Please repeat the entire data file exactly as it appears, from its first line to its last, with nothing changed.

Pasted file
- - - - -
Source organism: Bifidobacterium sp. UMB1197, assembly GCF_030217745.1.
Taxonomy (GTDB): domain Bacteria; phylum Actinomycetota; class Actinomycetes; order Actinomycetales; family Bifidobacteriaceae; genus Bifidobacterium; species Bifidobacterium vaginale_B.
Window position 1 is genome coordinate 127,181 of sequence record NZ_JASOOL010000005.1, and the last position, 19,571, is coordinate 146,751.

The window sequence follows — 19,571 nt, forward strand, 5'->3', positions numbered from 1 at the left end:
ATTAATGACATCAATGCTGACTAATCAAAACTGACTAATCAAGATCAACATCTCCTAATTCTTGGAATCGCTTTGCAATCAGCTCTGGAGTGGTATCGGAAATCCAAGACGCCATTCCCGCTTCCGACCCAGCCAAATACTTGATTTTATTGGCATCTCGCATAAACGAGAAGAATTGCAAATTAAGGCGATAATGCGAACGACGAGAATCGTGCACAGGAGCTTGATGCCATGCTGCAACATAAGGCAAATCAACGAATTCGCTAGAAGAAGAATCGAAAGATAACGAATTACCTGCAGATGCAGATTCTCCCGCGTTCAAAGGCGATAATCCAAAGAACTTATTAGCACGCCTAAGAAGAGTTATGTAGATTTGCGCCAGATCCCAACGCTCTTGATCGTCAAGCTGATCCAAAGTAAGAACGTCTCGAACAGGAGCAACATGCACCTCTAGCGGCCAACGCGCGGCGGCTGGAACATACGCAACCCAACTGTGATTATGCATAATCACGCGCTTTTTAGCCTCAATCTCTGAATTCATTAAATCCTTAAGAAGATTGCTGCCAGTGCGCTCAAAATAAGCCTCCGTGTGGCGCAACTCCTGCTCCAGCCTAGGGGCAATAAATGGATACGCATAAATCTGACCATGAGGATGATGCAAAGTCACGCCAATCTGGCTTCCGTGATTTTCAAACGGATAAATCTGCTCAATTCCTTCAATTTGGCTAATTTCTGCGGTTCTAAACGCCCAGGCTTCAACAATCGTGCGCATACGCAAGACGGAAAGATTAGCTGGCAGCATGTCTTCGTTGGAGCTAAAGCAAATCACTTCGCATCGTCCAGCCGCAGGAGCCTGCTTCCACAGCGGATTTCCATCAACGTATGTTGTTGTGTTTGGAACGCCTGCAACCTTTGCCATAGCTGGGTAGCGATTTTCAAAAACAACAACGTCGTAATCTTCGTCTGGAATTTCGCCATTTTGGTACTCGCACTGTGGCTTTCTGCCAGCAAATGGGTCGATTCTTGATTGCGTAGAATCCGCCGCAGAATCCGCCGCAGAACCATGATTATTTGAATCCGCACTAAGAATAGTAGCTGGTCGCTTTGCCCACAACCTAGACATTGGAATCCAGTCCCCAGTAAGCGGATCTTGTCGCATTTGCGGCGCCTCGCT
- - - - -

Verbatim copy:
Source organism: Bifidobacterium sp. UMB1197, assembly GCF_030217745.1.
Taxonomy (GTDB): domain Bacteria; phylum Actinomycetota; class Actinomycetes; order Actinomycetales; family Bifidobacteriaceae; genus Bifidobacterium; species Bifidobacterium vaginale_B.
Window position 1 is genome coordinate 127,181 of sequence record NZ_JASOOL010000005.1, and the last position, 19,571, is coordinate 146,751.

The window sequence follows — 19,571 nt, forward strand, 5'->3', positions numbered from 1 at the left end:
ATTAATGACATCAATGCTGACTAATCAAAACTGACTAATCAAGATCAACATCTCCTAATTCTTGGAATCGCTTTGCAATCAGCTCTGGAGTGGTATCGGAAATCCAAGACGCCATTCCCGCTTCCGACCCAGCCAAATACTTGATTTTATTGGCATCTCGCATAAACGAGAAGAATTGCAAATTAAGGCGATAATGCGAACGACGAGAATCGTGCACAGGAGCTTGATGCCATGCTGCAACATAAGGCAAATCAACGAATTCGCTAGAAGAAGAATCGAAAGATAACGAATTACCTGCAGATGCAGATTCTCCCGCGTTCAAAGGCGATAATCCAAAGAACTTATTAGCACGCCTAAGAAGAGTTATGTAGATTTGCGCCAGATCCCAACGCTCTTGATCGTCAAGCTGATCCAAAGTAAGAACGTCTCGAACAGGAGCAACATGCACCTCTAGCGGCCAACGCGCGGCGGCTGGAACATACGCAACCCAACTGTGATTATGCATAATCACGCGCTTTTTAGCCTCAATCTCTGAATTCATTAAATCCTTAAGAAGATTGCTGCCAGTGCGCTCAAAATAAGCCTCCGTGTGGCGCAACTCCTGCTCCAGCCTAGGGGCAATAAATGGATACGCATAAATCTGACCATGAGGATGATGCAAAGTCACGCCAATCTGGCTTCCGTGATTTTCAAACGGATAAATCTGCTCAATTCCTTCAATTTGGCTAATTTCTGCGGTTCTAAACGCCCAGGCTTCAACAATCGTGCGCATACGCAAGACGGAAAGATTAGCTGGCAGCATGTCTTCGTTGGAGCTAAAGCAAATCACTTCGCATCGTCCAGCCGCAGGAGCCTGCTTCCACAGCGGATTTCCATCAACGTATGTTGTTGTGTTTGGAACGCCTGCAACCTTTGCCATAGCTGGGTAGCGATTTTCAAAAACAACAACGTCGTAATCTTCGTCTGGAATTTCGCCATTTTGGTACTCGCACTGTGGCTTTCTGCCAGCAAATGGGTCGATTCTTGATTGCGTAGAATCCGCCGCAGAATCCGCCGCAGAACCATGATTATTTGAATCCGCACTAAGAATAGTAGCTGGTCGCTTTGCCCACAACCTAGACATTGGAATCCAGTCCCCAGTAAGCGGATCTTGTCGCATTTGCGGCGCCTCGCT